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sportswomen standing in yoga position

I realized that I have mentioned yoga and pilates many times before, but I never really took the time to discuss whether it’s helpful for those that are strength training. I’ve always said that both are great for beginners, the young and not-so-young, and of course for flexibility. It’s about time I discussed the actual health benefits of yoga and pilates, especially for those that are already active. I’ll start with yoga first.


Listen to Dr. Neal address this topic on Episode 450 of the podcast Optimal Health Daily.


Benefits of Yoga

This practice has been around for thousands of years, but only within the last 20 or 30 has it really gained momentum. There are so many forms of yoga now, too:

  • hatha
  • vinyasa
  • power
  • ashtanga
  • bikram
  • iyengar

Then, there are sub-types of each of these. Some instructors incorporate versions of each one in their practice. The variations are seemingly endless.

What they all have in common are proper breathing and holding poses.

It is believed that by practicing certain poses and controlling one’s breathing, health benefits can be achieved. But is this really true? What does the research actually say about the benefits of yoga?

A study conducted at Arizona State University using healthy adults found that after following a 6-week yoga program, all of their participants saw decreases in blood pressure, and increases in upper body & trunk dynamic muscular strength and endurance & flexibility. They also reported having less stress. This study was small and only followed people for 6 weeks, so it would be good to see if these results lasted months later.

A separate study using 27 college students found that after following a 12-week yoga program, participants improved their grip strength, reaction times, and respiratory endurance (how strong your lungs are).

You may be thinking, “Ok, but were these folks athletes? What if they weren’t really active to begin with? Wouldn’t following any program help them?”

Those would all be valid points. Let’s look at the data on athletes…

Benefits of Yoga for Athletes

Sure enough, we find that yoga is beneficial for athletes as well.

One of the main benefits is injury prevention. A nice side effect of practicing yoga is improved flexibility, which can help prevent all sorts of injuries. There a number of studies that have shown yoga’s effect on flexibility.

The other benefit of yoga is that it tends to work your core. When you think about the poses that yoga requires you to perform, you’ll quickly notice that so many of those poses require you to engage the muscles from your chest and upper back down to your thighs and hamstrings–basically your entire core! Core strength and stability is so important for most athletes, especially if strength training is a large component of their routines.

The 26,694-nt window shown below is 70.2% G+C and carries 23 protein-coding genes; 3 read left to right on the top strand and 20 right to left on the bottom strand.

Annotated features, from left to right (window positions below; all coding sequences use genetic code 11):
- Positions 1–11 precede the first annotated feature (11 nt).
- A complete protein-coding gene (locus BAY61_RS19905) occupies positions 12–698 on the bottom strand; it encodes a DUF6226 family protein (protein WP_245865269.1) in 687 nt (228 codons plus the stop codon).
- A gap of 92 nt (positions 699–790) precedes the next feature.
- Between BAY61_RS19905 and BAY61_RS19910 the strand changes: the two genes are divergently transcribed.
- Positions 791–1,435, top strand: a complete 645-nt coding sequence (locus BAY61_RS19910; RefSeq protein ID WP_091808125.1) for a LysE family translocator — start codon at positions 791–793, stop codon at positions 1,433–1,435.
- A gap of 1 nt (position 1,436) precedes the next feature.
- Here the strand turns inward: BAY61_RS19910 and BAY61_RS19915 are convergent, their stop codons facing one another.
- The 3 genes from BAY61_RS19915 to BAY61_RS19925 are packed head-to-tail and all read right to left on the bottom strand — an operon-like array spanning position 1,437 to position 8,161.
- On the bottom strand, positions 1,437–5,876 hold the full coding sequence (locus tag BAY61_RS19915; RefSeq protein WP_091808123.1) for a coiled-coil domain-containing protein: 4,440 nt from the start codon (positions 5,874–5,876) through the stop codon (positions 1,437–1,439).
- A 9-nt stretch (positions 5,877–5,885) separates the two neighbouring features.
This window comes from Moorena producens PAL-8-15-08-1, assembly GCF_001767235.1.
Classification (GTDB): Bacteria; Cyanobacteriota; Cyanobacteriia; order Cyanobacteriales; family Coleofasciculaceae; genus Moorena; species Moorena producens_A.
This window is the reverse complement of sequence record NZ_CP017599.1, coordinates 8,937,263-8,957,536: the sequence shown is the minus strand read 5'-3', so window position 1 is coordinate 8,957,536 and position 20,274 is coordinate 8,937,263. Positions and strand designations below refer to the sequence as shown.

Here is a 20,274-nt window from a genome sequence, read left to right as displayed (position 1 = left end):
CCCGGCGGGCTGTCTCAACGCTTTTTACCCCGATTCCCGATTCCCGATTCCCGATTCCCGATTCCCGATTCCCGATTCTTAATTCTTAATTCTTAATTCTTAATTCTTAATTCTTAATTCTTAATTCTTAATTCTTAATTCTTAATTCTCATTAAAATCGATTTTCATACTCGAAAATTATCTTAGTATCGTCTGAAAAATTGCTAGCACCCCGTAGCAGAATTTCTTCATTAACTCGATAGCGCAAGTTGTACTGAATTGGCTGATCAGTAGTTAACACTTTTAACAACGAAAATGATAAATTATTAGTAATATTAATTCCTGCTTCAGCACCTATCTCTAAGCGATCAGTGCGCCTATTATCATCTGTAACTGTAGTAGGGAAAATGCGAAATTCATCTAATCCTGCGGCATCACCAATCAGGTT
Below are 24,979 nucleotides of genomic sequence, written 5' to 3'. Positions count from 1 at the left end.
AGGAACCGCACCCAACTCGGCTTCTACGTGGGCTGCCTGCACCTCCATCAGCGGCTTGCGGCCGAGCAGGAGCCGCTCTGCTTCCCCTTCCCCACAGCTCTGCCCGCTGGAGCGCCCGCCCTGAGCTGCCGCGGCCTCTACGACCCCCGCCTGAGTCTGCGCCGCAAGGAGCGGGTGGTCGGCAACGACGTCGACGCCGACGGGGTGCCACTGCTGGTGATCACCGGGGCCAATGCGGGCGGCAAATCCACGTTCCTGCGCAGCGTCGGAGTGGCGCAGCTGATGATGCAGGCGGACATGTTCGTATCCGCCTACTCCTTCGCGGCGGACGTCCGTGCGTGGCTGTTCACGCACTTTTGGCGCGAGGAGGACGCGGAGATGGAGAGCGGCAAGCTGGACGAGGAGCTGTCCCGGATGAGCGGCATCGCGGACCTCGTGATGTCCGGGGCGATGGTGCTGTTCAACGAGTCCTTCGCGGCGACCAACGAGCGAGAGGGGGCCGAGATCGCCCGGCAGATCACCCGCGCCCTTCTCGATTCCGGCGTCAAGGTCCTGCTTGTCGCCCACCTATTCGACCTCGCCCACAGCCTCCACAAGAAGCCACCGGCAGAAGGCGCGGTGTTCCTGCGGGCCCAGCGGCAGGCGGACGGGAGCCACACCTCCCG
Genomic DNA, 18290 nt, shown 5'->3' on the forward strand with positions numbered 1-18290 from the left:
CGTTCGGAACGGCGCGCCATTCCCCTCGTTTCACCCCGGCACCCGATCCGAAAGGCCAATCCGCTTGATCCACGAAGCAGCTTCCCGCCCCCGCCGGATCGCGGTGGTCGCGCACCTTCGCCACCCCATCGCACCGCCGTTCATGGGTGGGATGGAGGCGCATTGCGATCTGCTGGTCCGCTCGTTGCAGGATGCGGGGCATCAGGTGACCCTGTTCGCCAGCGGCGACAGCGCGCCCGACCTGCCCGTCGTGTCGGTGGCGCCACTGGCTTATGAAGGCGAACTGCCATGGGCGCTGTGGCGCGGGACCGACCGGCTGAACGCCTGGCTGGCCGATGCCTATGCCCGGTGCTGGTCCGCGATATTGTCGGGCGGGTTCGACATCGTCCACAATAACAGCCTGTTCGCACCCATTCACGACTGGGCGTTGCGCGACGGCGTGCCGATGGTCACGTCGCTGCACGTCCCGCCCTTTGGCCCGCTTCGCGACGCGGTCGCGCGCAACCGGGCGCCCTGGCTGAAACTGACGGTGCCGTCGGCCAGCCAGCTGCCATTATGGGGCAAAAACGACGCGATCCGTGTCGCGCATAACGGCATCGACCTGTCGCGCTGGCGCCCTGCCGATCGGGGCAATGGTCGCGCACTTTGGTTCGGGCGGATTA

Furthermore, the controlled breathing that yoga requires can reduce the lactic acid build-up that occurs when you work out at a high intensity! Imagine you’re running sprints and you notice your legs start to burn from all of that hard work. This burning sensation is telling you that your muscles are exhausted. Some researchers have found that with yogic breathing, you can actually decrease this lactic acid buildup or shorten how long that burning sensation lasts. This means you’ll be able to jump back in and run some more sprints sooner rather than later!

The same mechanism applies to weight lifting. When your arms (or shoulders or chest) start to burn when you’re working out, that’s lactic acid building up. With yogic breathing, some of that may be minimized.

Benefits of Pilates

What about Pilates? This method of training hasn’t been around quite as long as yoga, but that’s not necessarily a bad thing. The Pilates method was created by Joseph Hubertus Pilates back in the 1920s. Usually, Pilates involves 25-50 repetitive, low-impact flexibility and muscular endurance exercises with an emphasis on muscular exertion in the core: abs, lower back, hips, thighs, and glutes.

There is some overlap between the foundation of pilates and yoga. Pilates also focuses on building strength through the use of various poses and focusing on one’s breathing. The research on this is not as abundant, but it appears that pilates can help improve abdominal endurance, hamstring flexibility, and upper-body muscular endurance.

Conclusion

Both yoga and Pilates appear to be safe and beneficial for most adults, even athletes. But what I particularly like about both of these modes of training is that they provide variety. We often get stuck performing the same workouts at the gym and doing the same moves. But by incorporating something new, like yoga or Pilates, you’re changing things up. Plus, you’re changing things up using relatively safe, low-impact moves. And a potential side effect of practicing yoga and Pilates is you may actually feel less stressed and more focused in other areas of your life.

That sounds like a pretty good deal to me!

Listen to Dr. Neal address this topic on Episode 450 of the podcast Optimal Health Daily.